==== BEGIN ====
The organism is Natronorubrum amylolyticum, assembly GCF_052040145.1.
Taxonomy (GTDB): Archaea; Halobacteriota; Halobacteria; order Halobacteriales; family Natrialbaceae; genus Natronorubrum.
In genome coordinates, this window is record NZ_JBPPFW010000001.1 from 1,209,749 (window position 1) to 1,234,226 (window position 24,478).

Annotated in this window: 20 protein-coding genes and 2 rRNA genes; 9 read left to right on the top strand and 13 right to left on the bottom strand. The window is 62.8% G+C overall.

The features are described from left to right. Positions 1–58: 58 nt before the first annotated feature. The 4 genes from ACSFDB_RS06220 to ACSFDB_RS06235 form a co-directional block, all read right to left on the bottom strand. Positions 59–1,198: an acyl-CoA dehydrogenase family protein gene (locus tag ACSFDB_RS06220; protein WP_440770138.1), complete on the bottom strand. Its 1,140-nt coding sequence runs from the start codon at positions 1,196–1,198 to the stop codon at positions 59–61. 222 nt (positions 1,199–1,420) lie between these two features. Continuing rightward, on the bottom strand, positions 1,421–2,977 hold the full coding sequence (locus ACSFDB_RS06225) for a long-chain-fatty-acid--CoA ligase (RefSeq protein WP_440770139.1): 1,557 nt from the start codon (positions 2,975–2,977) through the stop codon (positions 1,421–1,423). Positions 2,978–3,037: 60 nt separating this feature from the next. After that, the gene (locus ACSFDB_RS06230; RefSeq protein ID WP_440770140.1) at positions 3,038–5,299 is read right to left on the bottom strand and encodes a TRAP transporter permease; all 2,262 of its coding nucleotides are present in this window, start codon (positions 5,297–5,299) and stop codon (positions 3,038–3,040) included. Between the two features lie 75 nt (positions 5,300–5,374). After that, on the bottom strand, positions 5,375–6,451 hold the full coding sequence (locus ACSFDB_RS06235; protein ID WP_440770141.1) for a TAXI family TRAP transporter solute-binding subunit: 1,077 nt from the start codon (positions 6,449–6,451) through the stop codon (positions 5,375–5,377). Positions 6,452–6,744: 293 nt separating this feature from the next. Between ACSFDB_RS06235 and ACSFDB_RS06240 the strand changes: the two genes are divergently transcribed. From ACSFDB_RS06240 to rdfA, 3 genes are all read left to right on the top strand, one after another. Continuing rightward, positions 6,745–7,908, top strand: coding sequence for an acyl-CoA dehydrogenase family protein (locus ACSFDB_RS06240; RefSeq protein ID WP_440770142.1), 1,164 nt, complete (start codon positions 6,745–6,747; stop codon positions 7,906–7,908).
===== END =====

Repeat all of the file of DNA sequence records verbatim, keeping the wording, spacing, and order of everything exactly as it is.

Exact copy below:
The organism is Natronorubrum amylolyticum, assembly GCF_052040145.1.
Taxonomy (GTDB): Archaea; Halobacteriota; Halobacteria; order Halobacteriales; family Natrialbaceae; genus Natronorubrum.
In genome coordinates, this window is record NZ_JBPPFW010000001.1 from 1,209,749 (window position 1) to 1,234,226 (window position 24,478).

Annotated in this window: 20 protein-coding genes and 2 rRNA genes; 9 read left to right on the top strand and 13 right to left on the bottom strand. The window is 62.8% G+C overall.

The features are described from left to right. Positions 1–58: 58 nt before the first annotated feature. The 4 genes from ACSFDB_RS06220 to ACSFDB_RS06235 form a co-directional block, all read right to left on the bottom strand. Positions 59–1,198: an acyl-CoA dehydrogenase family protein gene (locus tag ACSFDB_RS06220; protein WP_440770138.1), complete on the bottom strand. Its 1,140-nt coding sequence runs from the start codon at positions 1,196–1,198 to the stop codon at positions 59–61. 222 nt (positions 1,199–1,420) lie between these two features. Continuing rightward, on the bottom strand, positions 1,421–2,977 hold the full coding sequence (locus ACSFDB_RS06225) for a long-chain-fatty-acid--CoA ligase (RefSeq protein WP_440770139.1): 1,557 nt from the start codon (positions 2,975–2,977) through the stop codon (positions 1,421–1,423). Positions 2,978–3,037: 60 nt separating this feature from the next. After that, the gene (locus ACSFDB_RS06230; RefSeq protein ID WP_440770140.1) at positions 3,038–5,299 is read right to left on the bottom strand and encodes a TRAP transporter permease; all 2,262 of its coding nucleotides are present in this window, start codon (positions 5,297–5,299) and stop codon (positions 3,038–3,040) included. Between the two features lie 75 nt (positions 5,300–5,374). After that, on the bottom strand, positions 5,375–6,451 hold the full coding sequence (locus ACSFDB_RS06235; protein ID WP_440770141.1) for a TAXI family TRAP transporter solute-binding subunit: 1,077 nt from the start codon (positions 6,449–6,451) through the stop codon (positions 5,375–5,377). Positions 6,452–6,744: 293 nt separating this feature from the next. Between ACSFDB_RS06235 and ACSFDB_RS06240 the strand changes: the two genes are divergently transcribed. From ACSFDB_RS06240 to rdfA, 3 genes are all read left to right on the top strand, one after another. Continuing rightward, positions 6,745–7,908, top strand: coding sequence for an acyl-CoA dehydrogenase family protein (locus ACSFDB_RS06240; RefSeq protein ID WP_440770142.1), 1,164 nt, complete (start codon positions 6,745–6,747; stop codon positions 7,906–7,908).